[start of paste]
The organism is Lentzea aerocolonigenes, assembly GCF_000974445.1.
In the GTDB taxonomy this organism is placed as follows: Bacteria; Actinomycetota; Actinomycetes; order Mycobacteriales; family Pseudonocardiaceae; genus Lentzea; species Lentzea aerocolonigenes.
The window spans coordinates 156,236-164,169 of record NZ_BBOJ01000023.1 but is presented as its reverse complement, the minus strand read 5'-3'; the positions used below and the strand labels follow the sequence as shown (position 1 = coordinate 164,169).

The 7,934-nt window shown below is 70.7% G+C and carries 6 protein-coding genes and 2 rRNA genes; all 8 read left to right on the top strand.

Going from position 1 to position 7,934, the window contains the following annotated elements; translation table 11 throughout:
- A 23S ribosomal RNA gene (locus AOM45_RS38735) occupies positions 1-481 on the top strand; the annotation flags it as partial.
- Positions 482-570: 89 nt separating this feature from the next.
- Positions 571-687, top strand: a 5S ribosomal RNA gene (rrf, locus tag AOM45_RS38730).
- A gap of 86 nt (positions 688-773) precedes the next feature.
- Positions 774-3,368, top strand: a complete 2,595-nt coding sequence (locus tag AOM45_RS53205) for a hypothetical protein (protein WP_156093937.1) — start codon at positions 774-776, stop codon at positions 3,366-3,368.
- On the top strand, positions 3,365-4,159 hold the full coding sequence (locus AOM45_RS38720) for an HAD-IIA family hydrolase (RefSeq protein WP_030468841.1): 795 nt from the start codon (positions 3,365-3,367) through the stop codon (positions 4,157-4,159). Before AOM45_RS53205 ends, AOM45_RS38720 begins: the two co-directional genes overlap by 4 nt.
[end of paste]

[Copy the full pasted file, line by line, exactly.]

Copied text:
The organism is Lentzea aerocolonigenes, assembly GCF_000974445.1.
In the GTDB taxonomy this organism is placed as follows: Bacteria; Actinomycetota; Actinomycetes; order Mycobacteriales; family Pseudonocardiaceae; genus Lentzea; species Lentzea aerocolonigenes.
The window spans coordinates 156,236-164,169 of record NZ_BBOJ01000023.1 but is presented as its reverse complement, the minus strand read 5'-3'; the positions used below and the strand labels follow the sequence as shown (position 1 = coordinate 164,169).

The 7,934-nt window shown below is 70.7% G+C and carries 6 protein-coding genes and 2 rRNA genes; all 8 read left to right on the top strand.

Going from position 1 to position 7,934, the window contains the following annotated elements; translation table 11 throughout:
- A 23S ribosomal RNA gene (locus AOM45_RS38735) occupies positions 1-481 on the top strand; the annotation flags it as partial.
- Positions 482-570: 89 nt separating this feature from the next.
- Positions 571-687, top strand: a 5S ribosomal RNA gene (rrf, locus tag AOM45_RS38730).
- A gap of 86 nt (positions 688-773) precedes the next feature.
- Positions 774-3,368, top strand: a complete 2,595-nt coding sequence (locus tag AOM45_RS53205) for a hypothetical protein (protein WP_156093937.1) — start codon at positions 774-776, stop codon at positions 3,366-3,368.
- On the top strand, positions 3,365-4,159 hold the full coding sequence (locus AOM45_RS38720) for an HAD-IIA family hydrolase (RefSeq protein WP_030468841.1): 795 nt from the start codon (positions 3,365-3,367) through the stop codon (positions 4,157-4,159). Before AOM45_RS53205 ends, AOM45_RS38720 begins: the two co-directional genes overlap by 4 nt.